Incidents of freight fraud are ramping up. How can you protect yourself? Supply chains are inherently dependent on shipping and for years, freight brokers have served a valuable role as middleman. By helping companies match loads to trucks, they can eliminate wasted space on trailers and ideally, cut costs for shippers and truckers both. Of late, however, incidents of freight fraud are ramping up, thanks to a migration to online matching. Truckstop.com, an online freight marketplace, reports a 400 percent uptick in fraudulent brokering in the fourth quarter of 2022 compared to the same quarter in 2021. The fraudulent activity is impacting not just freight brokers, but harming everyone involved in the transactions, and logistics as a whole.
How freight fraud scammers operate
Using their tech skills, they impersonate the middleman, pulling thousands of dollars off payments from shippers. The practice is called “double brokering” and imposters use false identities to bid on loads. Shippers pay the imposter, who turns around and posts the load a second time, leaving trucking companies or brokers to handle the actual shipment. The trouble is the funds are then missing—everyone involved in the transaction is left empty-handed. When pulled off at scale, as they have managed lately, the amounts lost are skyrocketing. Freight brokers are alarmed and worried about the ultimate impact on their business, as shippers and carriers alike question the validity of the deals they are making with brokers. Logistics consultants watching the situation say that small carriers and operators are particularly susceptible to the scam, as their margins are already low as freight demand falls.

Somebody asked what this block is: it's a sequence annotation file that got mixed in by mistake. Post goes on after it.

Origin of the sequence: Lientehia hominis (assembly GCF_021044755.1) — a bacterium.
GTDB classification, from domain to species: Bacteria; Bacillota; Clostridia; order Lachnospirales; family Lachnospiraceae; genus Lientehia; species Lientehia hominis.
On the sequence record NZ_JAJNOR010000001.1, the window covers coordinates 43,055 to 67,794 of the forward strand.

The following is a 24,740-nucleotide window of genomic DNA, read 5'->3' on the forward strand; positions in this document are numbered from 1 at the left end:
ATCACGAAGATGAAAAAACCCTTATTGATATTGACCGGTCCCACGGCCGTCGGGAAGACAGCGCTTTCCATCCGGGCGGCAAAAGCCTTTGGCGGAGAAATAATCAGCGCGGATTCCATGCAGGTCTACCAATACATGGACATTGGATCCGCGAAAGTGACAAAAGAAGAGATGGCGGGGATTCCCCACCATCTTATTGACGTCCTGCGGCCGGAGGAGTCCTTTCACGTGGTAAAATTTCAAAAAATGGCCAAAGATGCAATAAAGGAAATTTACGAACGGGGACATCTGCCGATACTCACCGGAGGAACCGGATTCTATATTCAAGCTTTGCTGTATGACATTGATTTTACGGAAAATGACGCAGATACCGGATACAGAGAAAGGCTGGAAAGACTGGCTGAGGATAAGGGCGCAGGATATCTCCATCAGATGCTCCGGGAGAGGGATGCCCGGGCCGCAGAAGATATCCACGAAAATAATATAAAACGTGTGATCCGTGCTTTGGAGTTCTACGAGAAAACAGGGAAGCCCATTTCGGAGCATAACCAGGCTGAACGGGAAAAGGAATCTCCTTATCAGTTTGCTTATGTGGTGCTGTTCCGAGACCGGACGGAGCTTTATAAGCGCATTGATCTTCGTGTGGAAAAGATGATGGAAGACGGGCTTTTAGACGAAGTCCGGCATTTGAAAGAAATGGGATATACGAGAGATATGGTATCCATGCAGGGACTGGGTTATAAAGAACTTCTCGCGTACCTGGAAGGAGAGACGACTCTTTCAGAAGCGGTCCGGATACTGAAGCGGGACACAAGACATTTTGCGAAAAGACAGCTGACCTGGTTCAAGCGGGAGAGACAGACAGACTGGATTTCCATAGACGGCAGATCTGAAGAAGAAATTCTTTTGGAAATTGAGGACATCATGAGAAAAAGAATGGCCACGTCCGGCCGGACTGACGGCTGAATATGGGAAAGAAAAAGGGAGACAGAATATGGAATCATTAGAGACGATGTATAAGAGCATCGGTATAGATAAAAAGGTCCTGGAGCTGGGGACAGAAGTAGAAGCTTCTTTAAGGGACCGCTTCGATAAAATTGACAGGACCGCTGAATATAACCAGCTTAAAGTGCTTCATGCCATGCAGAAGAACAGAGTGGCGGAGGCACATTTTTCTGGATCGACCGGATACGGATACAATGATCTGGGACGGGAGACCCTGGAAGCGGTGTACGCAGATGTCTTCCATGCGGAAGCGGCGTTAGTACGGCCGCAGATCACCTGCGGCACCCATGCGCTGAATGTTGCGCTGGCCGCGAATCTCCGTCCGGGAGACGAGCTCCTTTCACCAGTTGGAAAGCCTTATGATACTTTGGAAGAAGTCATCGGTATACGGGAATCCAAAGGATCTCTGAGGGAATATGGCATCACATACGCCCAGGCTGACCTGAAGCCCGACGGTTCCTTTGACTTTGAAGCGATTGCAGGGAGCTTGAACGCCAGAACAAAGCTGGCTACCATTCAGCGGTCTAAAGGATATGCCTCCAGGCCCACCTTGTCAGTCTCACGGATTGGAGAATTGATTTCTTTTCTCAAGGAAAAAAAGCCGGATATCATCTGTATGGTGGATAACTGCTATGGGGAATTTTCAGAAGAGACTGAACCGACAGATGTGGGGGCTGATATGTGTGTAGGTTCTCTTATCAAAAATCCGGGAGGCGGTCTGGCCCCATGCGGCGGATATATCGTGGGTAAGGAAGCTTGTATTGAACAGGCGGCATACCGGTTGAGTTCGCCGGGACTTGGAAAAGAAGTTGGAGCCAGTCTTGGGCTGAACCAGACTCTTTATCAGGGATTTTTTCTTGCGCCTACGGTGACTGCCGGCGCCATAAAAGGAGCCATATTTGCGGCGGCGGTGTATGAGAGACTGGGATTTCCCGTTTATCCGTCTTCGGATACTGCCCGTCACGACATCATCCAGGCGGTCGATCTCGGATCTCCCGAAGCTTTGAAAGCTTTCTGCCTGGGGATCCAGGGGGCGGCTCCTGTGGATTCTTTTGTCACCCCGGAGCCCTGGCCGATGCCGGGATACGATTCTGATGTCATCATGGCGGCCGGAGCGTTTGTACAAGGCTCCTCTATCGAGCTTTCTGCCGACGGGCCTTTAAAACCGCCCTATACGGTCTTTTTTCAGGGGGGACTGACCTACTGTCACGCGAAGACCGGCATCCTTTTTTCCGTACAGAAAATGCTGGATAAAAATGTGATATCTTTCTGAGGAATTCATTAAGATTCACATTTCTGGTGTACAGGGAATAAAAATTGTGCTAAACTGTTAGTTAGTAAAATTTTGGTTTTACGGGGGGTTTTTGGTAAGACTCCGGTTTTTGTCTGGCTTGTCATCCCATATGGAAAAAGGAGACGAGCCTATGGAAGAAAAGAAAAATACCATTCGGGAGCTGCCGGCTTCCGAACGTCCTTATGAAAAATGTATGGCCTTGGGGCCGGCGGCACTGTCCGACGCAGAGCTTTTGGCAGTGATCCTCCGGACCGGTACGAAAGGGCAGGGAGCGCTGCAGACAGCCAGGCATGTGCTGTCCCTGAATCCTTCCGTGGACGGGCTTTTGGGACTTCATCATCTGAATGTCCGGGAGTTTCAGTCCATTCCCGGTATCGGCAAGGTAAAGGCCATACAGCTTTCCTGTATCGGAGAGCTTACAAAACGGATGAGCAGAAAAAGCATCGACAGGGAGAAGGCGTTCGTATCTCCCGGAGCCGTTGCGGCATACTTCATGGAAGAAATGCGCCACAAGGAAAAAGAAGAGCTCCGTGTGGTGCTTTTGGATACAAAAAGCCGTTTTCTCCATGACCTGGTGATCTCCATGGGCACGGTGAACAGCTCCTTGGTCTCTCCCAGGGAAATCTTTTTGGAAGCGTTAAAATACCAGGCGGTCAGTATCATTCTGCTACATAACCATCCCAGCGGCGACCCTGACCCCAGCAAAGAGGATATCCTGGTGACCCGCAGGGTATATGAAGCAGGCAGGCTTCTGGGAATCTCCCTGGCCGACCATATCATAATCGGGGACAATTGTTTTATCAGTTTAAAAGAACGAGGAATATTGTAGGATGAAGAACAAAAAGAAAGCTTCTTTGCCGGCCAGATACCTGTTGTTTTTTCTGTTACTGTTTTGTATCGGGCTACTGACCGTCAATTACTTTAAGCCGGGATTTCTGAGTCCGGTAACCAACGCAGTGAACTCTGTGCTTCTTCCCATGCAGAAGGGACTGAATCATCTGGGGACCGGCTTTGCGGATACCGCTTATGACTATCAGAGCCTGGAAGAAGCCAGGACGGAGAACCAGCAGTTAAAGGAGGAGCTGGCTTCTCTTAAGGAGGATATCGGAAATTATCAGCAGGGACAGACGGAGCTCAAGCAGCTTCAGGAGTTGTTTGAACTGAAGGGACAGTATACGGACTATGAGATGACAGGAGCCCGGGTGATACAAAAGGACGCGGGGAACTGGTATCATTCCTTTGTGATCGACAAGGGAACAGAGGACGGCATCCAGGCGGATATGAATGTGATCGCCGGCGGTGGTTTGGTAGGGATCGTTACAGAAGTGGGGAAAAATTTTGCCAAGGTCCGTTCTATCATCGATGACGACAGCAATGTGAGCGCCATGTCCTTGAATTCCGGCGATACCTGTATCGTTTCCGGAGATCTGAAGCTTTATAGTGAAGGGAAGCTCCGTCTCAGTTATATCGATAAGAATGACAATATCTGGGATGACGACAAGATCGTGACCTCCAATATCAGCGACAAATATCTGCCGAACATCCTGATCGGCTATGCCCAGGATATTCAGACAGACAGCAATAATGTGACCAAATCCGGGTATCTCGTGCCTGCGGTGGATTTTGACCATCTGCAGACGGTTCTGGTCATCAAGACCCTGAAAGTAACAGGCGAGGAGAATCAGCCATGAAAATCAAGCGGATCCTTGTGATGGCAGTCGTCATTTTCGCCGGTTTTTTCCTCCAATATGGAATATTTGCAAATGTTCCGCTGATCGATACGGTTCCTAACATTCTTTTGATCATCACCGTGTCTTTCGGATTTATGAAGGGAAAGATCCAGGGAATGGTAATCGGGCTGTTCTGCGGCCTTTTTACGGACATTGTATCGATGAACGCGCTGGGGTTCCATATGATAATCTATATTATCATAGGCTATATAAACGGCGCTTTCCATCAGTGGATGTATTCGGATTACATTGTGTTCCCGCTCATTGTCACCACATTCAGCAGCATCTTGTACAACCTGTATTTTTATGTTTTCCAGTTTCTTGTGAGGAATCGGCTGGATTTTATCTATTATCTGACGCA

If your company is a regular user of freight brokering, take the necessary steps to protect yourself from this sophisticated type of freight fraud. While any freight broker can be hacked, having an established relationship with a trusted freight brokerage company is a good starting point.
Spotting freight fraud
If you don’t have that partnership already in place, take some time for due diligence and explore different brokerage firms. Ask pointed, direct questions about their experience with double brokering and ensure your comfort level with the actions they take to prevent it and/or rectify the situation if it occurs. After that, and once you’ve partnered with a broker, review the rate confirmation you receive when your loads are booked. A red flag to watch for is a request to check in and find a trucking partner other than the original match. Double brokers will ask carriers to check in with shippers under a name other than the carrier’s name. Another clue is a bill of lading that shows a different broker or carrier name than the agreed upon partner. To ensure the carrier is legitimate, look up the age of the business, freight-guard reports, consistent records filed with the Federal Motor Carrier Safety Association (FMSCA), and units registered to the motor carrier. Also be aware of what regions are currently serving as hotbeds for double brokering—this will vary. California is an active region for double brokering now, for instance. Freight fraud scams are everywhere these days, and unfortunately for supply chain management, freight brokering is one of the biggest targets.